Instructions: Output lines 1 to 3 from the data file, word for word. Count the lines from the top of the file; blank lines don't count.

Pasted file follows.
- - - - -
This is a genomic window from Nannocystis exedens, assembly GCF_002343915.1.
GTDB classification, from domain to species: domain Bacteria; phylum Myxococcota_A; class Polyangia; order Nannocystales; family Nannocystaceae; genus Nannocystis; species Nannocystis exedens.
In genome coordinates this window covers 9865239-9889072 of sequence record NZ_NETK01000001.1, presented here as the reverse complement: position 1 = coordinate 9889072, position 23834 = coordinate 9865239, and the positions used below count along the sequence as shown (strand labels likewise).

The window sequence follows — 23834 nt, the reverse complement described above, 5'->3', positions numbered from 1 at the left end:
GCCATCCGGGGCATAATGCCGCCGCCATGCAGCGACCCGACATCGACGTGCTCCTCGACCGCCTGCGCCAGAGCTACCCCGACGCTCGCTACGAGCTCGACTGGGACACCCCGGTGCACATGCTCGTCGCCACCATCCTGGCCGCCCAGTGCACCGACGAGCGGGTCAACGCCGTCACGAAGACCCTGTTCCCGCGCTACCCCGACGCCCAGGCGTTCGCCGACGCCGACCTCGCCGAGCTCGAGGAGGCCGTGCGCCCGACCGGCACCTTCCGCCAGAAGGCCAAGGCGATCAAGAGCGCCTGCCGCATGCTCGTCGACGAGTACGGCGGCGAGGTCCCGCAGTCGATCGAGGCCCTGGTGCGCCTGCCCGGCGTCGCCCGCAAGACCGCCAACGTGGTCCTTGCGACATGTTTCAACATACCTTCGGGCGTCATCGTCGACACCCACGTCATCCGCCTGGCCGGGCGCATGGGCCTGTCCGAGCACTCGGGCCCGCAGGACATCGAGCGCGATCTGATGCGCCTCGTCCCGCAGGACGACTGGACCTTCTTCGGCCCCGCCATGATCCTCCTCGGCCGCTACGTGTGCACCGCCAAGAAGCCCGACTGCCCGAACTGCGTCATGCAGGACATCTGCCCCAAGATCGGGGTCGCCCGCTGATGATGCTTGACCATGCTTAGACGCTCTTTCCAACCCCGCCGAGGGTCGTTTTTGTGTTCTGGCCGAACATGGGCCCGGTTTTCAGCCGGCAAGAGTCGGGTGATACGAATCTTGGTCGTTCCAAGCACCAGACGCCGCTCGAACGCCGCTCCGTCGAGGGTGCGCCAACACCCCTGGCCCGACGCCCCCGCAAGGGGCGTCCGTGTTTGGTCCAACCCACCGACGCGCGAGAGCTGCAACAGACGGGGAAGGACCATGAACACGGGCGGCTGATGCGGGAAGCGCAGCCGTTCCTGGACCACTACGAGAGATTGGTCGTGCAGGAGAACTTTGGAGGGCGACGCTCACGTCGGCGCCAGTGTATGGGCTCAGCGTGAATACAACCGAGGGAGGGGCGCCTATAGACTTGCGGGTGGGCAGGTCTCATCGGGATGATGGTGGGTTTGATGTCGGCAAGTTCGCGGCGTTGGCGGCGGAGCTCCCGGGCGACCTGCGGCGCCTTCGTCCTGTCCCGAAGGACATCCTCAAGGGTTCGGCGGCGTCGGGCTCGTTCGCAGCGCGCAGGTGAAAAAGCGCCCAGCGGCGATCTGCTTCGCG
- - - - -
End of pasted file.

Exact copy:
This is a genomic window from Nannocystis exedens, assembly GCF_002343915.1.
GTDB classification, from domain to species: domain Bacteria; phylum Myxococcota_A; class Polyangia; order Nannocystales; family Nannocystaceae; genus Nannocystis; species Nannocystis exedens.
In genome coordinates this window covers 9865239-9889072 of sequence record NZ_NETK01000001.1, presented here as the reverse complement: position 1 = coordinate 9889072, position 23834 = coordinate 9865239, and the positions used below count along the sequence as shown (strand labels likewise).